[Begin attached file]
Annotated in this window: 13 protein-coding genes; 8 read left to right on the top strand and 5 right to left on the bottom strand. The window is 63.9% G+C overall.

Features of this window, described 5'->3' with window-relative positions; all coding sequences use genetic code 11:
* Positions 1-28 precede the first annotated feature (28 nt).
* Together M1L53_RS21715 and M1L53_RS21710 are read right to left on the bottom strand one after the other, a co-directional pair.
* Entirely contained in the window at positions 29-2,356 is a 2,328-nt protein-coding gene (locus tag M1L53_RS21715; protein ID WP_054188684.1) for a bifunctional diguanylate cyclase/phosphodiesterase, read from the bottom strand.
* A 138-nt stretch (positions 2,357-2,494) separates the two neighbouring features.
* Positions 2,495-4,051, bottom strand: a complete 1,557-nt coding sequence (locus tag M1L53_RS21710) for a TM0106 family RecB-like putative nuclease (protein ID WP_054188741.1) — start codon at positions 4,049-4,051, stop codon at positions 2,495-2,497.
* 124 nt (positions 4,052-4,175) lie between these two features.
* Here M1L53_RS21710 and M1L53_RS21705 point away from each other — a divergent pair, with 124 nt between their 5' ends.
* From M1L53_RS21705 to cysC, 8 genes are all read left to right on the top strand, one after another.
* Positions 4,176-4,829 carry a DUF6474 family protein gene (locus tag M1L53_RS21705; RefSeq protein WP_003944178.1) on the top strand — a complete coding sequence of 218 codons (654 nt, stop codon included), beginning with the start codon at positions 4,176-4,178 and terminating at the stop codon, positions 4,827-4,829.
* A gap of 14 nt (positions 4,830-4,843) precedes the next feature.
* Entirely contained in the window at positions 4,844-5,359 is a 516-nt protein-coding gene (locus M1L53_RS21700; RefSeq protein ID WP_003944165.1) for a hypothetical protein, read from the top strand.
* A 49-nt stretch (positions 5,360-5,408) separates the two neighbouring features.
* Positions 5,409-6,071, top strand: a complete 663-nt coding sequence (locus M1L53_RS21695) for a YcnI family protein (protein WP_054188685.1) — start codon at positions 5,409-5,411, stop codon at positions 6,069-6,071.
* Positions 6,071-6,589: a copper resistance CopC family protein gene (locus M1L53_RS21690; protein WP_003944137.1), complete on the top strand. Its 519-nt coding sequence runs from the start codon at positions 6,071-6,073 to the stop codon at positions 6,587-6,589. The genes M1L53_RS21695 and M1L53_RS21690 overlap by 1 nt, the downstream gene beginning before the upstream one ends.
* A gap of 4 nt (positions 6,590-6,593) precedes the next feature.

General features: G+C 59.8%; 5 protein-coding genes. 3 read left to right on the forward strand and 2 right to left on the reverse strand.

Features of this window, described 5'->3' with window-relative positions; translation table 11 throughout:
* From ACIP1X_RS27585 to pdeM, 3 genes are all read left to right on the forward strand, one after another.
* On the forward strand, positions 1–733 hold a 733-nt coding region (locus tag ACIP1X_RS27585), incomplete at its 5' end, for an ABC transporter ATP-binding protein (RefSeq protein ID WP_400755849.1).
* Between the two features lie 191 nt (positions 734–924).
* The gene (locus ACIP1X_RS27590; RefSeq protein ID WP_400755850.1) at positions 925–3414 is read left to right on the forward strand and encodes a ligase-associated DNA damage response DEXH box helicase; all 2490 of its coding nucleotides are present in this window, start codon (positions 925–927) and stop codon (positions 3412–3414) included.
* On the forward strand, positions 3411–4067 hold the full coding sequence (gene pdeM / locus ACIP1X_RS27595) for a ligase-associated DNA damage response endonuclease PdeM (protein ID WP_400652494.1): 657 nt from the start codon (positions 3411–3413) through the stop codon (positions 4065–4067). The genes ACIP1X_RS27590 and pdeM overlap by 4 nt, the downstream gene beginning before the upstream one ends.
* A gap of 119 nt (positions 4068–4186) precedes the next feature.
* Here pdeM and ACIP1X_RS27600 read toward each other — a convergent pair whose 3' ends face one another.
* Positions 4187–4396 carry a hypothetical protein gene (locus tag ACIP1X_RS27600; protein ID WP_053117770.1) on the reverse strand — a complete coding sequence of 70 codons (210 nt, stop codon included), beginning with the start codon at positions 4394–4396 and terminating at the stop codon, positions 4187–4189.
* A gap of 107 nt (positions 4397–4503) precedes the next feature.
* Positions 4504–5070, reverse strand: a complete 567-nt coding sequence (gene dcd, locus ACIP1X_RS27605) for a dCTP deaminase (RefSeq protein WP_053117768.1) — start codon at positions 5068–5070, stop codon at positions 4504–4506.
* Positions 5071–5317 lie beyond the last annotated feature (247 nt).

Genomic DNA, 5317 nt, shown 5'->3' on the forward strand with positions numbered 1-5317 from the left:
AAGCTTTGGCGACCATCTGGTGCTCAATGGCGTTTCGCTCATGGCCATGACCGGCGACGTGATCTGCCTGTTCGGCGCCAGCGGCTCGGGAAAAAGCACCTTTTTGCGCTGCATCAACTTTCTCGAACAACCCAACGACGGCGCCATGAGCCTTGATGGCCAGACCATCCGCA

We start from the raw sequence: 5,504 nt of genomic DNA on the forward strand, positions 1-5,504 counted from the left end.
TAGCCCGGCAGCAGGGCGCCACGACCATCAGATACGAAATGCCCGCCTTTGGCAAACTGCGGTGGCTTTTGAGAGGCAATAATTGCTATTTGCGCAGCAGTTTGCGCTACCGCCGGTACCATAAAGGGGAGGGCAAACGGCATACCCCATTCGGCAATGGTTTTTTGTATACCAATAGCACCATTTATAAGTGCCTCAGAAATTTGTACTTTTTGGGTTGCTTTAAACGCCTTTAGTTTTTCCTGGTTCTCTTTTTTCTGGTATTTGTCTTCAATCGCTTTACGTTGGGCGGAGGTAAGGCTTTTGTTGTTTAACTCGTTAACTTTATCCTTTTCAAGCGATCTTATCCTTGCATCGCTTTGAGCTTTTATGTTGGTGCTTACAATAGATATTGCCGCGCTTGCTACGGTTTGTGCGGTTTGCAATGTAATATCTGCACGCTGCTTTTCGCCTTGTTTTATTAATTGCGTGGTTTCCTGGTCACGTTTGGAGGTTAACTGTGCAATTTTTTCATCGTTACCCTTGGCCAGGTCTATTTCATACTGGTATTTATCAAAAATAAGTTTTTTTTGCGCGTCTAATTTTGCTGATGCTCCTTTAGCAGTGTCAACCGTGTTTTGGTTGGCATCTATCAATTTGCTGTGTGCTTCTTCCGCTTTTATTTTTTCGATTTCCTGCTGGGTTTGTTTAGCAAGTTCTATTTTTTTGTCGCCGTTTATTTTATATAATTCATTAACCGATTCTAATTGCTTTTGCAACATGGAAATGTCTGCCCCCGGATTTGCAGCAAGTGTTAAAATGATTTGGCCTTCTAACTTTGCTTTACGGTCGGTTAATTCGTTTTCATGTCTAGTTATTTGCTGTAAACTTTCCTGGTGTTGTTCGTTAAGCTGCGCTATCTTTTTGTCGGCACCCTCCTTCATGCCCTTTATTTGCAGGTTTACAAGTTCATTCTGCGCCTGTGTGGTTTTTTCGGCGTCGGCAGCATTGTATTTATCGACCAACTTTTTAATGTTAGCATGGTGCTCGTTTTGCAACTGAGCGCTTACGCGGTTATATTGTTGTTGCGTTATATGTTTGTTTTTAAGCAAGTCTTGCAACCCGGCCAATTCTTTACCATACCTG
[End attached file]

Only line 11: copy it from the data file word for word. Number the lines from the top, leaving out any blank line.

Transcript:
* Positions 4,176-4,829 carry a DUF6474 family protein gene (locus tag M1L53_RS21705; RefSeq protein WP_003944178.1) on the top strand — a complete coding sequence of 218 codons (654 nt, stop codon included), beginning with the start codon at positions 4,176-4,178 and terminating at the stop codon, positions 4,827-4,829.